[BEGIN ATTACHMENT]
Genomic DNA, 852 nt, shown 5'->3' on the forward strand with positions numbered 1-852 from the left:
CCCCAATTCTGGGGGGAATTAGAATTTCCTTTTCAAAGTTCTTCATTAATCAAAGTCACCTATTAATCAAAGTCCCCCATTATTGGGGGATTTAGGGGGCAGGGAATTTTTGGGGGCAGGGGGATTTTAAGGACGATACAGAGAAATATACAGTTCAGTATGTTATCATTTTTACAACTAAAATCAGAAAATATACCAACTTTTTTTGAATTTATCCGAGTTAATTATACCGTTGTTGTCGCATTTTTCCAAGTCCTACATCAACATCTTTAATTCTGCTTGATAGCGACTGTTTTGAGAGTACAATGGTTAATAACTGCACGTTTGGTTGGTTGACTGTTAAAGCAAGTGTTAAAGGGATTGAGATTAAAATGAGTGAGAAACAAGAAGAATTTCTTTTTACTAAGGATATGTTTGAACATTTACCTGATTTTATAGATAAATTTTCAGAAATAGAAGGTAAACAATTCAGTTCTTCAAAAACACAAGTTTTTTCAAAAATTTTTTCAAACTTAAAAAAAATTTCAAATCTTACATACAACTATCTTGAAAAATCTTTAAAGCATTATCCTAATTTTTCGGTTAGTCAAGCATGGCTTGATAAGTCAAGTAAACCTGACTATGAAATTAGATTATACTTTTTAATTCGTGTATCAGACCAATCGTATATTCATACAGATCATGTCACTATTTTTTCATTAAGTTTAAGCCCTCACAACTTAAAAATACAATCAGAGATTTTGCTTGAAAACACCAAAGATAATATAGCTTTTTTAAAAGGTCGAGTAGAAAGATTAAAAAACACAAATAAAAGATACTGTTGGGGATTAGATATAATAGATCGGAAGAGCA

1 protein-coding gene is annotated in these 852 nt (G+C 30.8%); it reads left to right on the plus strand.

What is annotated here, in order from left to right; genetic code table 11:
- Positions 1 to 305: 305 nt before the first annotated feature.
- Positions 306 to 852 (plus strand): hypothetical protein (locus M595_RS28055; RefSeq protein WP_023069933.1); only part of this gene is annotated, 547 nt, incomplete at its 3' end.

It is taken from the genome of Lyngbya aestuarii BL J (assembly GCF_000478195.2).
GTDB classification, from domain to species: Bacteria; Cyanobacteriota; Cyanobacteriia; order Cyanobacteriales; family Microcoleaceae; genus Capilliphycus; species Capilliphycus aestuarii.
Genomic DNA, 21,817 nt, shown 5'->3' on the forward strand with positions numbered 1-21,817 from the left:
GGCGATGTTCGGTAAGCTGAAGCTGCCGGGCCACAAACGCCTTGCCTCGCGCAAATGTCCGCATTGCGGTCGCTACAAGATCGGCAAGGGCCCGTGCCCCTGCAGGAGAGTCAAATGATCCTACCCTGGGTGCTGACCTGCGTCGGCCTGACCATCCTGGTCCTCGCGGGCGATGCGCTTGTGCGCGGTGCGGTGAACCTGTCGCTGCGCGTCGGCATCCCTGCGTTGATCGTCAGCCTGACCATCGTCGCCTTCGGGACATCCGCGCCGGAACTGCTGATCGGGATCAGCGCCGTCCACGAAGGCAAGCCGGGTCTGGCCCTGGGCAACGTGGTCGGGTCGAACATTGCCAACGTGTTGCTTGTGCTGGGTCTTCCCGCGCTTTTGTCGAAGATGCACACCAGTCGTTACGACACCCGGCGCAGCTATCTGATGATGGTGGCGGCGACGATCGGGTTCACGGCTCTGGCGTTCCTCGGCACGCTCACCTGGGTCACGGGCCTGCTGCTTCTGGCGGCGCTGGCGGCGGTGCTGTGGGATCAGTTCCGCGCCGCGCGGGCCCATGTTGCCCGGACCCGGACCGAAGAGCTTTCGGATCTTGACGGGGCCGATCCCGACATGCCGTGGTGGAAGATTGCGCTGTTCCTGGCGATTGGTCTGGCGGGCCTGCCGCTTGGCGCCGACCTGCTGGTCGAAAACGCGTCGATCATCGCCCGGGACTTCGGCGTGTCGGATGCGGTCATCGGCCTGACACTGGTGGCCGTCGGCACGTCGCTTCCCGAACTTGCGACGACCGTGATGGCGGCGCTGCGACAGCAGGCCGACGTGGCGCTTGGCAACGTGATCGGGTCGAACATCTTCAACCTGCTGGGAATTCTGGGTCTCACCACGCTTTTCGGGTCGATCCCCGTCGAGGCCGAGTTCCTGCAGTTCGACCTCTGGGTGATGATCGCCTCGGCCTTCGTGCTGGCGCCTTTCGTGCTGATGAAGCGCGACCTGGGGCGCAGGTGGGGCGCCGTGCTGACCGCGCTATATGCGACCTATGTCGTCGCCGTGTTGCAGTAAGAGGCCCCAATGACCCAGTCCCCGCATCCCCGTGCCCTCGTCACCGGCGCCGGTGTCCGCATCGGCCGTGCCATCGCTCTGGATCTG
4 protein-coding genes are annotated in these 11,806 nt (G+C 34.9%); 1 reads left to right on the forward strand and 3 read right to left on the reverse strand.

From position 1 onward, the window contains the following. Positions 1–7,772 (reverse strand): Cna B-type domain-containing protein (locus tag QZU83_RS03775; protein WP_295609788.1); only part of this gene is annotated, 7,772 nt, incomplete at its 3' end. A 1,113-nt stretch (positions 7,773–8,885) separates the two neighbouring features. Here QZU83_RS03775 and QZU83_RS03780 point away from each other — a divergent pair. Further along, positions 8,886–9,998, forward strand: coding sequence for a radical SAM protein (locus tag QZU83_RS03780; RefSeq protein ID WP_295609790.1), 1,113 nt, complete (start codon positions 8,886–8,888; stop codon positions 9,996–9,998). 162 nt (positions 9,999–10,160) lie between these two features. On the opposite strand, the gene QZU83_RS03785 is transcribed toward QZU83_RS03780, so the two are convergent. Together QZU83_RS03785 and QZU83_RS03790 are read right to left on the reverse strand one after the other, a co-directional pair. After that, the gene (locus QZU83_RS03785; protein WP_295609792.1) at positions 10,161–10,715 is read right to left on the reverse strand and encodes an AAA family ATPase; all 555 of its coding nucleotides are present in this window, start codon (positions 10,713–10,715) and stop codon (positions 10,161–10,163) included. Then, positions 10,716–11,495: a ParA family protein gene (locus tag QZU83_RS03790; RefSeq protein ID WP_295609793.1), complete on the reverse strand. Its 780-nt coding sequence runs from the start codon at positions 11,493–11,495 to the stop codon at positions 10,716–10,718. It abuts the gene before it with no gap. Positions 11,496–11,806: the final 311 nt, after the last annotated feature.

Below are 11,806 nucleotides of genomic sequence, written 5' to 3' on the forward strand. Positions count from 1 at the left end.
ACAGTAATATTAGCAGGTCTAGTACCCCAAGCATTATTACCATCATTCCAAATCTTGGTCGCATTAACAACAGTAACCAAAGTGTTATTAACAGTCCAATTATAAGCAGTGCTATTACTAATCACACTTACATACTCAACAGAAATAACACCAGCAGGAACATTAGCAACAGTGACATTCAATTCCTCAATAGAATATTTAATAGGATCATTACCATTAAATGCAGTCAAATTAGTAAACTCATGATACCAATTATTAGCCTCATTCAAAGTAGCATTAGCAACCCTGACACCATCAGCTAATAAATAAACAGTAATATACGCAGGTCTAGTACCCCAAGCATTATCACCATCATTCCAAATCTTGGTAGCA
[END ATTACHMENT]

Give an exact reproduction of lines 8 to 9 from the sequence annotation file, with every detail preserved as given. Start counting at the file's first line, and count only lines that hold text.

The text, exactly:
GTDB classification, from domain to species: Bacteria; Cyanobacteriota; Cyanobacteriia; order Cyanobacteriales; family Microcoleaceae; genus Capilliphycus; species Capilliphycus aestuarii.
Genomic DNA, 21,817 nt, shown 5'->3' on the forward strand with positions numbered 1-21,817 from the left: